Genetic studies show that Titf1 is critical for the development of distal lung progenitors (7). Titf1-null mice do form lungs, but these are highly abnormal, with airways expressing no specific marker of lung cell fate, such as surfactant protein genes (5, 7, 8). However, it is still unclear whether Titf1 is needed to specify lung cell fate or whether it simply marks the initial respiratory lineage. In the thyroid, where Titf1 is also expressed from the earliest developmental stages, it serves rather as a survival factor for the early thyroid progenitors (9). Definitive insights into the role of Titf1 in lung specification would require knowledge of other early markers of respiratory progenitors in the foregut. A major limitation in the field is the fact that Titf1 is currently the only early marker of lung cell fate available for these type of studies.

Another report suggests a critical role for signaling by fibroblast growth factors (Fgf) in specification of the lung lineage. Serls and coworkers (6) have shown that increasing threshold of Fgfs emanating from the heart, at a stage when heart and foregut are in close proximity, specifies initially the liver and then the lung.

Previous studies in vitamin A–deficient animal models have shown that disruption of retinoic acid (RA) signaling may lead to lung agenesis (10). This raises the possibility that in the absence of RA signaling, lung progenitor cells may not be specified or fail to expand. Studies on a genetic model of RA deficiency in which the foregut has never been exposed to endogenous RA showed that RA is actually not required for lung specification (11). These studies show that RA controls Tgf-β signaling in the foregut and allows expression of Fgf10, a fibroblast growth factor that is critical for expansion of lung progenitors and for formation of primary lung buds (12). There is also evidence from studies in the Drosophila that Notch signaling is required for proximal-distal patterning of the respiratory tract (13).


Little is known about how the initial respiratory lineages are expanded and patterned to form different regions of the respiratory tract. In the E9.5 mouse embryo, Fgf10 is expressed locally in the foregut mesoderm at the prospective lung field and activates Fgfr2b signaling in a subset of Titf1-expressing cells, expanding this population to form primary lung buds (reviewed in Reference 1). Fgf10-null mice have tracheae but do not form lungs (14). Although the entire Titf1 field is able to respond to Fgf10, only the lung progenitors depend on Fgf10 for survival. The reasons for this are currently not well understood. The selective dependence of Fgf10 for survival of the lung (but not tracheal) progenitors suggests an Fgf-dependent mechanism of segregation of respiratory progenitors that occurs during formation of the lung primordium.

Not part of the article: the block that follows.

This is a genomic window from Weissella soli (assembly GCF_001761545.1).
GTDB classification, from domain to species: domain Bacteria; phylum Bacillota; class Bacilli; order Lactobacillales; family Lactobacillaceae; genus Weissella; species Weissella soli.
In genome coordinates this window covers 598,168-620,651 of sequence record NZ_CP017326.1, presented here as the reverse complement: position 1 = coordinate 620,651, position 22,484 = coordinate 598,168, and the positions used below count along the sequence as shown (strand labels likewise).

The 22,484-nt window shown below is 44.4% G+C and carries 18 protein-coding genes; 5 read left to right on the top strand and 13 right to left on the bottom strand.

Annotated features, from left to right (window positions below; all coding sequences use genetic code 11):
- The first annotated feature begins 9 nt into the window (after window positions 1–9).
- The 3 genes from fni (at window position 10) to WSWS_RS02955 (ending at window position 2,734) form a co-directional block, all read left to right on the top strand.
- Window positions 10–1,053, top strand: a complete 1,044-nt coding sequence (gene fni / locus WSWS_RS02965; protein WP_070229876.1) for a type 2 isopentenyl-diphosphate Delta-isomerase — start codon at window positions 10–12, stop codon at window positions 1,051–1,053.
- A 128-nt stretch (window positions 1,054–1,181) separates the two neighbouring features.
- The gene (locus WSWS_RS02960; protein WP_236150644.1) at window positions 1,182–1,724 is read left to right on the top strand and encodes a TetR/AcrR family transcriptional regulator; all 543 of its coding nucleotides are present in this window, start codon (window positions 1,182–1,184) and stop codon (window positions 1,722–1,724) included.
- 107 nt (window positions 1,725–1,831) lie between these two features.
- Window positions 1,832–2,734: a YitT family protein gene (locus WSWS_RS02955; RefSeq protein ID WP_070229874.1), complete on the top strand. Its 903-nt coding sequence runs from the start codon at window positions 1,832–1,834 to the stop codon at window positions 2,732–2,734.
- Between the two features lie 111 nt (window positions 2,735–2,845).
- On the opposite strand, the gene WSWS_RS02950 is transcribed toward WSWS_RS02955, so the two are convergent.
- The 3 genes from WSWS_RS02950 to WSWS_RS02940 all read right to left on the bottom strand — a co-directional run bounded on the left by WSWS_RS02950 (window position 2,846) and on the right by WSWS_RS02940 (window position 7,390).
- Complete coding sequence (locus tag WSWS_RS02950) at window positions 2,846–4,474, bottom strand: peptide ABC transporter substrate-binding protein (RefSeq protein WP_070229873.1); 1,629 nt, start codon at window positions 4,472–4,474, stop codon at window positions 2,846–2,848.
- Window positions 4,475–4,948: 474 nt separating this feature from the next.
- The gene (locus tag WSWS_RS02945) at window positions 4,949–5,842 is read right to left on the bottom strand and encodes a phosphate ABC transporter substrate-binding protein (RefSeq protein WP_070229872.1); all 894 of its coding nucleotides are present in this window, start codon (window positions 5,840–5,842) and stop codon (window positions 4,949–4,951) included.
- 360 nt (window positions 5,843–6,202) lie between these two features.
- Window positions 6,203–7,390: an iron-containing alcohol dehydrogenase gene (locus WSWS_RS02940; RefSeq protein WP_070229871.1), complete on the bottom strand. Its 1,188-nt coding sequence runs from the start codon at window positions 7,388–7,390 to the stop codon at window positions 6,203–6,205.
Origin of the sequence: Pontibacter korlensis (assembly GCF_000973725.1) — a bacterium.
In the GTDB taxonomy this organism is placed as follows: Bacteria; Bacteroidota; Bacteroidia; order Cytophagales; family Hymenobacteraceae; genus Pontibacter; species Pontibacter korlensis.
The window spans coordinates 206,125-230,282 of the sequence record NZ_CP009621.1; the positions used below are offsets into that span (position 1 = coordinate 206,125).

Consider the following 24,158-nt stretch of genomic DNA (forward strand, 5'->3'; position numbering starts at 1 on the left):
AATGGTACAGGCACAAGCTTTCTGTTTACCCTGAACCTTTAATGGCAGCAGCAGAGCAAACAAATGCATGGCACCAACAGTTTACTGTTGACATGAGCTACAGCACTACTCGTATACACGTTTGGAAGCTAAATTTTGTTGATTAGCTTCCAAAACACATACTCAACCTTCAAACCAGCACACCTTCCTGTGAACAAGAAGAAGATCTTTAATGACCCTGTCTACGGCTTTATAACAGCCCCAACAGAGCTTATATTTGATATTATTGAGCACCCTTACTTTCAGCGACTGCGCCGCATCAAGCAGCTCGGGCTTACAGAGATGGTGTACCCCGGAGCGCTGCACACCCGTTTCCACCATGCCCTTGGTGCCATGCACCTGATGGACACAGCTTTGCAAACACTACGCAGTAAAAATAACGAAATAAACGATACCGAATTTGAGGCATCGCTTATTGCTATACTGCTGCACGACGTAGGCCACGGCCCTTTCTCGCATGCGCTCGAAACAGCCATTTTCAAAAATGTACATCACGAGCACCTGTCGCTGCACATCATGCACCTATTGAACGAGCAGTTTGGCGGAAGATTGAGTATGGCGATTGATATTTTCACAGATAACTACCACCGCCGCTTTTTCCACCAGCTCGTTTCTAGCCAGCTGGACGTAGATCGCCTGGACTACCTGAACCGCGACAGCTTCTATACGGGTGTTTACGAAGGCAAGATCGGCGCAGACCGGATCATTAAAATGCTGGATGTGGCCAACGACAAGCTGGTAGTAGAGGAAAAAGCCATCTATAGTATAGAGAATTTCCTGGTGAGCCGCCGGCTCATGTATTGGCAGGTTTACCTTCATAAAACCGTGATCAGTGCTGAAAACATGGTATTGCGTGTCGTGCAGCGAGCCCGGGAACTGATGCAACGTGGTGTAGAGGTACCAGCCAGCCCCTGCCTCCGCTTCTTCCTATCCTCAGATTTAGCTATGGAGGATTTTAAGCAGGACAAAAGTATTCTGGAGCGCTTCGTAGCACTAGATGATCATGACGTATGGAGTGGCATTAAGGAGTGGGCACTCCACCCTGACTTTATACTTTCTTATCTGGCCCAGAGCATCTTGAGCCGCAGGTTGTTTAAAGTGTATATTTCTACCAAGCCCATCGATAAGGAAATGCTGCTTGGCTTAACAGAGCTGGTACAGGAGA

Attaining proper size of the lung depends on mechanisms that balance proliferation and differentiation of the various cell lineages. There is evidence that Fgf10 is necessary to generate a proper number of progenitor cells in certain developing organs. For example, in Fgf10-null mice, the pancreas or stomach are much reduced in size (hypoplastic) (15, 16). Fgf10 is expressed throughout lung development (17). Interestingly, lungs from a recently reported Fgf10 hypomorphic mouse are hypoplastic (18). During subsequent stages, other signals contribute to expand the population of distal epithelial progenitor cells at the bud tips, while maintaining them relatively undifferentiated. Among these are the proto-oncogene Nmyc and the canonical Wnt pathway. Selective disruption of Nmyc in distal lung epithelial cells in mutant mice leads to local premature differentiation and inhibits cell proliferation (19). Genetic studies suggest that expression of Nmyc and Bmp4 (bone morphogenetic protein-4) are under the control of the Wnt pathway in the distal lung epithelium (20). There is also evidence that during expansion of distal lung progenitors Fgf10 controls expression of key components of the Bmp pathway, including receptor (Bmpr1), ligand (Bmp4), and cathepsin H (Ctsh), a cysteine protease that promotes Bmp4 degradation (2123). The studies above help to identify molecular interactions potentially critical for the development of lung progenitors and ultimately help to define their niche.